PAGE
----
Petoi Doc Center

Upload Sketch for BiBoard

This chapter is for Advanced users with programming experience.

1. Read the Quick Start Guide

The specific parameters of each functional module of BiBoard, please refer to Chapter 2 of the BiBoard Quick Start Guide.

2. Set up BiBoard

2.1 Prepare the ESP32 development environment

For details, please refer to Chapter 3.2.1 of the BiBoard Quick Start Guide.

2.2 Modify code file in the package

  • sdkconfig.h

  • For Windows:
  • for Mac:
Append a line of code at the end of the file:

2.3 Add hardware partition

2.4 Download the OpenCatEsp32 package

We keep updating the codes as an open-source project. You can star and follow our GitHub repository to get the newest features and bug fixes. You can also share your codes with worldwide OpenCatEsp32 users.
  • Download the ​OpenCatEsp32 repository from GitHub:’s better if you utilize GitHub’s version control feature. Otherwise, make sure you download the WHOLE OpenCatEsp32 FOLDER every time. All the codes have to be the same version to work together.
  • If you download the Zip file of the codes, you will get an OpenCatEsp32-main folder after unzipping. You need to rename it to OpenCatEsp32 before opening the OpenCatEsp32.ino, so that the two names match.
No matter where you save the folder, the file structure should be:
  • There are several testX.ino codes in ModuleTests folder. You can upload them to test certain modules separately. Open any testX.ino sketch with prefix “test”. (I recommend using testBuzzer.ino as your first test sketch)

2.5 Compile and upload the sketch

Modify the device type macro definition in BiBoard.ino according to the device type.
#define BITTLE //Petoi 9 DOF robot dog: 1 on head + 8 on leg
//#define NYBBLE //Petoi 11 DOF robot cat: 2 on head + 1 on tail + 8 on leg
//#define CUB
Modify the motherboard model macro definition in BiBoard.ino according to the motherboard model.
#define BiBoard //ESP32 Board with 12 channels of built-in PWM for joints
//#define BiBoard2 //ESP32 Board with 16 channels of PCA9685 PWM for joints
After the modification is completed, you can click the upload button to upload BiBoard.ino, and the changes in the program will be automatically saved.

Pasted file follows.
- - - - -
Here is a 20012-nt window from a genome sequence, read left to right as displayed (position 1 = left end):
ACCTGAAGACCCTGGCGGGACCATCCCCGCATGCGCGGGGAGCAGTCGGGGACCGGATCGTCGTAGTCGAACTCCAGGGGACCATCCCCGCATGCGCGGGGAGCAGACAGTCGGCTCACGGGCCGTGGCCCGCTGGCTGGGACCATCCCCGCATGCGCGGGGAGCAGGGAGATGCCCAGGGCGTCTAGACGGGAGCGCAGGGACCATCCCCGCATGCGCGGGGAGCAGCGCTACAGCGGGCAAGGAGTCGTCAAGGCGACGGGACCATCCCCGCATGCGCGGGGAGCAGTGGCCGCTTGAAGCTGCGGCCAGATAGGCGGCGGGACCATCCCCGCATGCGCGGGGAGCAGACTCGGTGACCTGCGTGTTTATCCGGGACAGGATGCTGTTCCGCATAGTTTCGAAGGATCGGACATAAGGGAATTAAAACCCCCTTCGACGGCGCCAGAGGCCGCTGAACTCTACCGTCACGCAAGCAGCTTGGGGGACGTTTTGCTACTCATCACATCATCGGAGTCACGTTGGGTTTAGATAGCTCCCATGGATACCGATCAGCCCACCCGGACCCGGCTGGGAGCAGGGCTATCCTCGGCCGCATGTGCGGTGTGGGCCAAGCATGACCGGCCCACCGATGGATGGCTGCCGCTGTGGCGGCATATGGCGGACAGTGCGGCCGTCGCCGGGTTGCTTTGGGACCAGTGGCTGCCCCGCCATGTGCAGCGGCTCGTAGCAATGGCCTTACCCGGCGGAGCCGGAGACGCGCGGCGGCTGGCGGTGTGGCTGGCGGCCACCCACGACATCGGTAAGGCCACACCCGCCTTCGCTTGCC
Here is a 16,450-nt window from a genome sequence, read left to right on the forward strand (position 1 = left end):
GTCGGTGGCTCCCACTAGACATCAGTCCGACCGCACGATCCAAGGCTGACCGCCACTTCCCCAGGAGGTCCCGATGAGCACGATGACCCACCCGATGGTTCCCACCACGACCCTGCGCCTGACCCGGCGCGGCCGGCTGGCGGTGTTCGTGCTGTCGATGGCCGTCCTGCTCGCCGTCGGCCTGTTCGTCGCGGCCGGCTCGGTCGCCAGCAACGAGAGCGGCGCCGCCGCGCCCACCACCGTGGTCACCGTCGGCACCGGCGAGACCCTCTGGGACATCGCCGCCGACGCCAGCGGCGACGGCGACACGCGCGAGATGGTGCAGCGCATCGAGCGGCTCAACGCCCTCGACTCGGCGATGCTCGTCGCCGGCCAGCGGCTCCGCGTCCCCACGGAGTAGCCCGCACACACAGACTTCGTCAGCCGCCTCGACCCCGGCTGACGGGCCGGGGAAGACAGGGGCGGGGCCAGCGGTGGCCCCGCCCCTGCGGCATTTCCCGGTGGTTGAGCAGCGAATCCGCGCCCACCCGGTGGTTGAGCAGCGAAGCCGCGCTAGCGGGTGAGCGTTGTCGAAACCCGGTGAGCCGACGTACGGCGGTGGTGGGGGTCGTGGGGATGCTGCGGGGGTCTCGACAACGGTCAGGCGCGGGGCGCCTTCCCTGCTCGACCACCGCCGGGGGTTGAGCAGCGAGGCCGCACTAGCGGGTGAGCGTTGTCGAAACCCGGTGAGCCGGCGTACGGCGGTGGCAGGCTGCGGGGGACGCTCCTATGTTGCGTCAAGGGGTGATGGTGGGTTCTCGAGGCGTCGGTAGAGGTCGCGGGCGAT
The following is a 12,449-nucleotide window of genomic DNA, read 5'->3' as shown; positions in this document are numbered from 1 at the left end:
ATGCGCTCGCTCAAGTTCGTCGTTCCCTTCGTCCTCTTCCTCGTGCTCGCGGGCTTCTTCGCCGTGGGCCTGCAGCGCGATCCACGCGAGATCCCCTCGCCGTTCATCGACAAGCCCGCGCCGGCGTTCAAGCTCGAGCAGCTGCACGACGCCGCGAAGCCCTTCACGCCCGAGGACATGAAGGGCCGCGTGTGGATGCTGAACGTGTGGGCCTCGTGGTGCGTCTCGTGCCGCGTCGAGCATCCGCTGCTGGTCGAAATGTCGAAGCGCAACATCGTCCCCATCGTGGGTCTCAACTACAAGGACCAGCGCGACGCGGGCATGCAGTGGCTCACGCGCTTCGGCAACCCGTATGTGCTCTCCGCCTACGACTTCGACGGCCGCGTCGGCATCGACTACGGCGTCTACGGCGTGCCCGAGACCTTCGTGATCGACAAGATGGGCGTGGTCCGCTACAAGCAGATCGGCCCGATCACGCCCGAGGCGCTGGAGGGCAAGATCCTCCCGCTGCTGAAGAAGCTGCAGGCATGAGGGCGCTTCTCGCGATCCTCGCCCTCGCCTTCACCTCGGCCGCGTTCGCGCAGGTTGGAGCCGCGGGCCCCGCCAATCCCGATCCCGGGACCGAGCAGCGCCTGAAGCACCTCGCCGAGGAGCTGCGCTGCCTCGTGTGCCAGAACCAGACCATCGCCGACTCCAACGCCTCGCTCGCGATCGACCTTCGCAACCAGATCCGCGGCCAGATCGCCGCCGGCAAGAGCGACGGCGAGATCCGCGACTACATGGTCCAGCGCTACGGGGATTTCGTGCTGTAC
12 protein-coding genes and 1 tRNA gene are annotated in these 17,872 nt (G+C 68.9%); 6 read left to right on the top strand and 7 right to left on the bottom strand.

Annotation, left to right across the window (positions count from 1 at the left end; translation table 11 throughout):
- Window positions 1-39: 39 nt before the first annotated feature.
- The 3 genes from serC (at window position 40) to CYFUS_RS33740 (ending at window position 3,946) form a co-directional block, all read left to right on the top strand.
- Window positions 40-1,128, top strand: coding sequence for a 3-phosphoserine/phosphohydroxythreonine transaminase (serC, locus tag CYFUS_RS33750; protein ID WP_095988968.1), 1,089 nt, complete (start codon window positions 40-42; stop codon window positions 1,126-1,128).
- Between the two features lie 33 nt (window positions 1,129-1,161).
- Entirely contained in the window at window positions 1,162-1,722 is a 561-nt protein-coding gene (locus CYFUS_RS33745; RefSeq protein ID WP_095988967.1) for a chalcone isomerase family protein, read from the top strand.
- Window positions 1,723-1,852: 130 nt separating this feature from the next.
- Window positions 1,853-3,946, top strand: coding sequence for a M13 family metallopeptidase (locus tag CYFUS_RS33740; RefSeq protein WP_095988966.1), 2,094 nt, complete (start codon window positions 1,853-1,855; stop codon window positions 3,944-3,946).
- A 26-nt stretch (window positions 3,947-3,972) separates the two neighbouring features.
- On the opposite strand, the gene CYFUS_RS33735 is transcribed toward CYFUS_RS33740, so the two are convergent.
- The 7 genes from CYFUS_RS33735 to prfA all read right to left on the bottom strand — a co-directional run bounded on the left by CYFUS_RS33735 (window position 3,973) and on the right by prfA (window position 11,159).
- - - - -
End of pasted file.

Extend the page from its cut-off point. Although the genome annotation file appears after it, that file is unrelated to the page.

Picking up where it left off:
2.6 Initialization

When the newly set BiBoard is powered on, it needs to connect the serial port to the computer, and initialize the joint and gyroscope accelerometer (IMU) in the serial port monitor window.
Make sure to set the serial monitor as 115200 baud rate and no line ending.
You will see several questions:
Reset the joints' calibration offsets? (Y/n):
Type ‘Y’ to the question, which means resetting all servo corrections to zero.
- Calibrate the Inertial Measurement Unit (IMU)? (Y/n):
Type ‘Y’ to the question, which means calibrating the MPU6050, i.e. the gyro/accelerometer sensor.
Put the BiBoard FLAT on the table and don't touch it during calibration.
Sometimes the program could halt at the connection stage. You can close the serial monitor and reopen it, or press the reset button on BiBoard, to restart the program.
The program starts calibration after playing the melody 6 times.
The details of serial port printing information are as follows:
* Start *
Scanning I2C network...
- I2C device found at address 0x54 !
- I2C device found at address 0x68 !
- done
Set up the new board...
// The device name to use when connecting with bluetooth
- Name the new robot as: BittleED
Reset the joints' calibration offsets? (Y/n):
Initializing MPU...
- Testing MPU connections...attempt 0
- MPU6050 connection successful
- Initializing DMP...
- Calibrate the Inertial Measurement Unit (IMU)? (Y/n):
Put the robot FLAT on the table and don't touch it during calibration.
- Calibrating the Inertial Measurement Unit (IMU)...
MPU offsets:
// X Accel Y Accel Z Accel X Gyro Y Gyro Z Gyro
//OFFSETS 3752, -968, 942, 170, 76, 21
- Enabling DMP...
- Enabling interrupt detection (Arduino external interrupt 26)...
- DMP ready! Waiting for the first interrupt...
Bluetooth name: BittleED
Waiting for a client connection to notify...
Setup ESP32 PWM servo driver...
After the IMU calibration is completed, every time the robot is powered on, it will enter the regular power-on program.
The main program of Bittle judges whether it has been initialized by comparing the BIRTHMARK in the EEPROM, and will not enter the initialization process again when it is turned on next time.
If you need to recalibrate the servo offsets or recalibrate the IMU (MPU6050), you can enter 'R' in the serial monitor to start over.

2.7 Power on

  • long-press the button which is on the battery and boot up the robot with one side up, it will enter the calibration state automatically. The picture below shows the upper legs and lower legs installed after the robot enters the calibration state.
Please refer to chapter 5 🔌 Connect Wires and chapter 6 📐 Calibration for the complete calibration process.
  • If you power on the robot and it is upright (with its back upward), the robot will start from the "rest" posture (fold the legs and unlock the servos).

2.8 Standard mode and special modes

The default code runs the standard mode. If you have some extensible modules, you may uncomment the definition of a specific module. It will disable the Gyro code to save some programming space and activate the demo of the module.
The behavior of the official modules is defined in separate header files in OpenCat/src/. You can find them in OpenCat/src/io.h -> readSignal(). The behavior of OTHER_MODULES is defined in OpenCat/OpenCat.ino -> otherModule(). You can study the example code to write your own functions.

3. Configuration with App

The BiBoard has built-in Bluetooth and you can connect it with the new Android app:
You can check the update history and added features in (BiBoard\